I would suspect that
tcpflow would do your job well enough, which can take a pcap file and divvy it up into it's component parts. For instance, I just did the following as a test:
sudo tcpdump -i eth0 -n -s 0 -w /tmp/capt -v port 80
Then reloaded your question, stopped
tcpdump, and then ran:
tcpflow -r /tmp/capt
And got about 20 files, each containing a single HTTP request or response (as appropriate).
On the other hand, I usually just go the soft option and open up my capture files in wireshark, whose "Analyze -> Follow TCP Stream" mode is freaking awesome (colour coded and everything).
Both of these tools, by the way, can do the packet capture themselves, too -- you don't have to feed them an existing packet capture via
If you have a specific need to parse the HTTP traffic after you've split it up, it's quite trivial: the HTTP protocol is very simple. In the trivial (non-keepalive/pipelined) case, you can use the following to get the request or response header:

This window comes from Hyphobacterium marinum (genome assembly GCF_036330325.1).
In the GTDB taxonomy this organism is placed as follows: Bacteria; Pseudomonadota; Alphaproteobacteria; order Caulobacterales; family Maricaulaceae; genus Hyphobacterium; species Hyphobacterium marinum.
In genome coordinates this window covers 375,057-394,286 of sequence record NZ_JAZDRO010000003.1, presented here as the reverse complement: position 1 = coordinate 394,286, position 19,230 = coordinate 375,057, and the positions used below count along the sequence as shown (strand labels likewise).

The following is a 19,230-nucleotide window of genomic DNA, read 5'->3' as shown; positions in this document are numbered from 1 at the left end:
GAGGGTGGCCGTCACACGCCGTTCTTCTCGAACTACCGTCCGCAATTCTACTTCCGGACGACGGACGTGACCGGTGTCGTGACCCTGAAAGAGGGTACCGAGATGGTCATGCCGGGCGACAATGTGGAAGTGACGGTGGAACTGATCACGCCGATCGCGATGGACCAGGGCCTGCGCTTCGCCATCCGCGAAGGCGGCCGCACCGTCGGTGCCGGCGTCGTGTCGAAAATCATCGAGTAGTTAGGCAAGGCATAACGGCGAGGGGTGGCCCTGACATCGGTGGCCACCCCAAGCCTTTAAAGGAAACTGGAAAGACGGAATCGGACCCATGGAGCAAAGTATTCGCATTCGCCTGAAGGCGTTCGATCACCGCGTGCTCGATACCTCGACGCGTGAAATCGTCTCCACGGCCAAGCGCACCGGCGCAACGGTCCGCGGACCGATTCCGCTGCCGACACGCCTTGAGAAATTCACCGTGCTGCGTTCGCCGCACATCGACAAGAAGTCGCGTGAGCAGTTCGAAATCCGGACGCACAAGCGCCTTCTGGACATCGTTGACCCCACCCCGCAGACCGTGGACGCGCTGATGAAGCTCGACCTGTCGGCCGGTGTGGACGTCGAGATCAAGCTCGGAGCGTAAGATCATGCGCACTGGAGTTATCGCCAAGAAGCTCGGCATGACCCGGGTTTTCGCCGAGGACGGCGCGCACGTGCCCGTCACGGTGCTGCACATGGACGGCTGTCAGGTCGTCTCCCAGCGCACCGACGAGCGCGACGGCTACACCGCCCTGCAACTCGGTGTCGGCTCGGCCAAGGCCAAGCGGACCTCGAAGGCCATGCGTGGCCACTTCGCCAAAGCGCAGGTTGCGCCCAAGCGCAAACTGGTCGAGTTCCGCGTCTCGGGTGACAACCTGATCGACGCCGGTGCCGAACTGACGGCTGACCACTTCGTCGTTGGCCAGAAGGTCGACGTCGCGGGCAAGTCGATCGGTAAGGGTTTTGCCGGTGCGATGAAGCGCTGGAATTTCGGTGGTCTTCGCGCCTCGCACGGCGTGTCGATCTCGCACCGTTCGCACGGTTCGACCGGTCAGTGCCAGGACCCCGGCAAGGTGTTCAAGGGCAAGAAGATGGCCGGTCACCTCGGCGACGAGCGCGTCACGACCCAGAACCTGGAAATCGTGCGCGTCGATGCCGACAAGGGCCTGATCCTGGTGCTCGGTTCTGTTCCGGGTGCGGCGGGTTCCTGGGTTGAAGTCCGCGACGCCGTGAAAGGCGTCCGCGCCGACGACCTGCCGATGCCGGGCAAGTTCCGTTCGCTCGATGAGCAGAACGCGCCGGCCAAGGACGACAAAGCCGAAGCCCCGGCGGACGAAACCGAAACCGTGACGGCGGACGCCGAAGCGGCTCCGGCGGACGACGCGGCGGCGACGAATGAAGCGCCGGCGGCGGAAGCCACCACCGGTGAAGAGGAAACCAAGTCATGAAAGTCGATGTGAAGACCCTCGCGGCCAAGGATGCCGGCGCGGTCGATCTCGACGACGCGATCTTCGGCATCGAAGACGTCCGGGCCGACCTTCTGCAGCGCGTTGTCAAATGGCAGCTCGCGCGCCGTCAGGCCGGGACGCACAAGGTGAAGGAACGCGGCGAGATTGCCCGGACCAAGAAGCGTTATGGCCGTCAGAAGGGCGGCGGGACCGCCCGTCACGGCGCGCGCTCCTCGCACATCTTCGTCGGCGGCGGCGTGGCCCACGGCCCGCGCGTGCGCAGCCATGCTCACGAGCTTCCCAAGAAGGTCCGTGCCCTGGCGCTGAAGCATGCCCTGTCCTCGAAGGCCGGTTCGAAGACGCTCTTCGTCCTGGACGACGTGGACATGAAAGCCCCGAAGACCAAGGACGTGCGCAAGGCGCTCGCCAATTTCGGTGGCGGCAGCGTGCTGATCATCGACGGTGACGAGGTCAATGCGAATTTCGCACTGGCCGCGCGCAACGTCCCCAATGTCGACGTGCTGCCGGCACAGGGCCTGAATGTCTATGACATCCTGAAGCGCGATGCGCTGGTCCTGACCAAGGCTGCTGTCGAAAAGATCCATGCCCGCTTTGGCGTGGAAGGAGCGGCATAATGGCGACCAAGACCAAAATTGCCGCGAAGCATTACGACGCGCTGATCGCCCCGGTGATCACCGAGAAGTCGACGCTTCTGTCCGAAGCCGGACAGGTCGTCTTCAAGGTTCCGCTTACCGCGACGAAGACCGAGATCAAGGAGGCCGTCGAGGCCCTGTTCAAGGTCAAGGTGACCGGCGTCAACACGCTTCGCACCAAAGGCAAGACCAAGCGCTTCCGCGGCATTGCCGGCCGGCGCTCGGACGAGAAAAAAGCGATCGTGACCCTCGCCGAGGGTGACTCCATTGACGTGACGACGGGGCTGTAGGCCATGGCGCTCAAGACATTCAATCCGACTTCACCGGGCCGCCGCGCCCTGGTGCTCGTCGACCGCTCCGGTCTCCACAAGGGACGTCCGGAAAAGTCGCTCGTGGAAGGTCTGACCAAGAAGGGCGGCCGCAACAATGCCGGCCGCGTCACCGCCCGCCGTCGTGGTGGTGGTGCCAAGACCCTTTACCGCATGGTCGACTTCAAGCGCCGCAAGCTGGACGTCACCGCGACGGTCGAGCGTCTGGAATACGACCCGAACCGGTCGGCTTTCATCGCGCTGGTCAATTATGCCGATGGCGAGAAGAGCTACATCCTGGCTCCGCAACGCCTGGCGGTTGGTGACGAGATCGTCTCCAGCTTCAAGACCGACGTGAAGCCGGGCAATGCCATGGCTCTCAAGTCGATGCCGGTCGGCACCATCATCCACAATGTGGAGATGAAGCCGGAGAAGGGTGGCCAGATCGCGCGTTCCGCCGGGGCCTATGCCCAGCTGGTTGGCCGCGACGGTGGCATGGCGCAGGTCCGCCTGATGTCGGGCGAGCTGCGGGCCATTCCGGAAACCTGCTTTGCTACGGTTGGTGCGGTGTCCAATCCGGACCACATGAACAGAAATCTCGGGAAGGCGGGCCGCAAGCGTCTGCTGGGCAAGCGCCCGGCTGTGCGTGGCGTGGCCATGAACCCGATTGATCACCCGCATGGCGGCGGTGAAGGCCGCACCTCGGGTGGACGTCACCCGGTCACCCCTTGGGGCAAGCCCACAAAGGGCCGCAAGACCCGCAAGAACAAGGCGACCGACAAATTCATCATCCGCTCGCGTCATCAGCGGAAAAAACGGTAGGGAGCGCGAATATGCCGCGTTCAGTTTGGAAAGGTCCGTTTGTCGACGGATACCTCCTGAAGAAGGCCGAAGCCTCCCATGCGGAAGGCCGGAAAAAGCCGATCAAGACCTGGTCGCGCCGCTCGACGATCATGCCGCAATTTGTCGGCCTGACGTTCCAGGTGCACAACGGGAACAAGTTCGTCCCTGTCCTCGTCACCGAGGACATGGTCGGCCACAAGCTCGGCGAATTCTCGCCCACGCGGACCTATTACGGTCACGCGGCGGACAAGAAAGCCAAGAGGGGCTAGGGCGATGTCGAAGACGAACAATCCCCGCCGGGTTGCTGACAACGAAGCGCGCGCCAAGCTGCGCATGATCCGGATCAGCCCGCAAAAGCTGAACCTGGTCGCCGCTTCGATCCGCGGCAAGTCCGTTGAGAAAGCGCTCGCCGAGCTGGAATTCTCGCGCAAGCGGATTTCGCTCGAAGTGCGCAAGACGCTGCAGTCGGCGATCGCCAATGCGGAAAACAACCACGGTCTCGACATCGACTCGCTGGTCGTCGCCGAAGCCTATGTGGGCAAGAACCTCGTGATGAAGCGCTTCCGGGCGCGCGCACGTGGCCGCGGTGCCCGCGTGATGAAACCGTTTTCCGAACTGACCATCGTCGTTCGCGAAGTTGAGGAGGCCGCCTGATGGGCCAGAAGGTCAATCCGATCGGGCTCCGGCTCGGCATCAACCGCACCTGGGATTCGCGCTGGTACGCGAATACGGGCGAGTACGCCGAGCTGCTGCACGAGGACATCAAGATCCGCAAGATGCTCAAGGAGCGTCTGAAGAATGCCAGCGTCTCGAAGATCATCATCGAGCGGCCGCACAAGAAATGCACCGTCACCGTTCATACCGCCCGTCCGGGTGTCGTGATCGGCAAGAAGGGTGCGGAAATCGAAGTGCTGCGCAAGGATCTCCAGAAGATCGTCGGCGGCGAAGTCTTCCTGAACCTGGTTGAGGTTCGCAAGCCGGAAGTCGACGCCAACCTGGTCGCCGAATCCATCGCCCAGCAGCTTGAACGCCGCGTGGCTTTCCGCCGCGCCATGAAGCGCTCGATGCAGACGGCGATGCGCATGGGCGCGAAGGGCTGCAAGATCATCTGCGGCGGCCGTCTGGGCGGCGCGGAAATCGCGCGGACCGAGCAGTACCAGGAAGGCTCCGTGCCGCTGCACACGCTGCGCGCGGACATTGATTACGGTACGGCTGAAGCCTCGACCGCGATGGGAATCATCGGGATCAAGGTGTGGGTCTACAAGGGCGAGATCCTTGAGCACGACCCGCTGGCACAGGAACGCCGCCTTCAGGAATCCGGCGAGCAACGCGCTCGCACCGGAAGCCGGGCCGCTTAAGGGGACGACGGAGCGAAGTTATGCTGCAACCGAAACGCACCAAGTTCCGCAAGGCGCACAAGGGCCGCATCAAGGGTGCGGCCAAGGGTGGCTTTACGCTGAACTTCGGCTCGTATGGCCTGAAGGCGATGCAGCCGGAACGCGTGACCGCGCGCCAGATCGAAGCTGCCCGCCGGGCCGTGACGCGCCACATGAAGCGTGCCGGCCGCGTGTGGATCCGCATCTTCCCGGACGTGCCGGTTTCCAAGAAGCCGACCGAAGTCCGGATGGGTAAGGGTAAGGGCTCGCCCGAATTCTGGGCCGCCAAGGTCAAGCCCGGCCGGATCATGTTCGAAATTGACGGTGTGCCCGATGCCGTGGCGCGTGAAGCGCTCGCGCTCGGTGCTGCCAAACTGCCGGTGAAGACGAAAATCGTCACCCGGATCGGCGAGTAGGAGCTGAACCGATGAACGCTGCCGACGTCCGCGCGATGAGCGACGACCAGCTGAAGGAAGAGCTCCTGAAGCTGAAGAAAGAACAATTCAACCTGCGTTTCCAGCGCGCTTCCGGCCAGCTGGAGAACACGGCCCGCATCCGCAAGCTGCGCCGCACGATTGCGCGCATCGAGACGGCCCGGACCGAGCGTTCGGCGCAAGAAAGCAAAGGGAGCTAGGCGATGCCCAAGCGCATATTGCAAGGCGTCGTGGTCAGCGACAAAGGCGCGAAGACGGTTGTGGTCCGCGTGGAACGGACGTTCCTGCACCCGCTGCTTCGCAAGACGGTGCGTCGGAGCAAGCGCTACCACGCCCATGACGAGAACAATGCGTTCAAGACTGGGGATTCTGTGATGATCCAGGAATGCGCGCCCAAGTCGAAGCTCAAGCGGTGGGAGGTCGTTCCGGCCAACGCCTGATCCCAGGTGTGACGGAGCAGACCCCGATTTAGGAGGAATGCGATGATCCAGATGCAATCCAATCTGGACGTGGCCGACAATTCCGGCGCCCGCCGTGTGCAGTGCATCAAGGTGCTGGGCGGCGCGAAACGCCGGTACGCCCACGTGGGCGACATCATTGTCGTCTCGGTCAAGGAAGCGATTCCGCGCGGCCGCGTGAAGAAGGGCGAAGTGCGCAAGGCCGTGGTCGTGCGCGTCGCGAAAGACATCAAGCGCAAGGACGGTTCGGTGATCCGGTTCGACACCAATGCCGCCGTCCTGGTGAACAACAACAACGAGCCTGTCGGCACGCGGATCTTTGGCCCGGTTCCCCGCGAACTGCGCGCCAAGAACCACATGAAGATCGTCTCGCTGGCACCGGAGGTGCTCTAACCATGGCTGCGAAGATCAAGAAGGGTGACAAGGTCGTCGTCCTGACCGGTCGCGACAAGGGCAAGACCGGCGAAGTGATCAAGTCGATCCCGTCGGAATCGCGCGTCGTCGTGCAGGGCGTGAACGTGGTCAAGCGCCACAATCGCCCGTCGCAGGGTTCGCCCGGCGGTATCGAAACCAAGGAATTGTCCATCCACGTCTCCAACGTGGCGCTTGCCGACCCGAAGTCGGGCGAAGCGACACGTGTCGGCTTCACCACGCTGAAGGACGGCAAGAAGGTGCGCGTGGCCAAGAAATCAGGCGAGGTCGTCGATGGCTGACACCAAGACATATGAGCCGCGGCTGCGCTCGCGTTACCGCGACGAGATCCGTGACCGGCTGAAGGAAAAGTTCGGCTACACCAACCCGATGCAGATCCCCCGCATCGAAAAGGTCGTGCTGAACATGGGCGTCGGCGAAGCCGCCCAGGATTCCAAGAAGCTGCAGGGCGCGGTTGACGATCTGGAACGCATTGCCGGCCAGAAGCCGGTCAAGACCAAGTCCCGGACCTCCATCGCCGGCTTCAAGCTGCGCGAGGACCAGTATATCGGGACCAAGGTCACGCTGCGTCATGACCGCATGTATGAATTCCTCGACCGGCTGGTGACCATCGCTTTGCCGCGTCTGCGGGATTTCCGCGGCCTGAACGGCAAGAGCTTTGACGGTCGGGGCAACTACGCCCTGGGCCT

sed '/^\r$/q' <connectionfile>
And this to get the body of the request/response:
sed -n '/^\r$/,$p' <connectionfile>
(You can also pipe things through those sed commands if you like).
On keepalive connections, you then need to start getting a little scripty, but even then it's about 20 lines of script to process the two files (A to B, B to A), extract the headers, read the Content-Length, then read the body -- and if you're doing any sort of automated processing, you'll be writing code to do that stuff anyway, so a bit of HTTP dissection doesn't add considerably to the workload.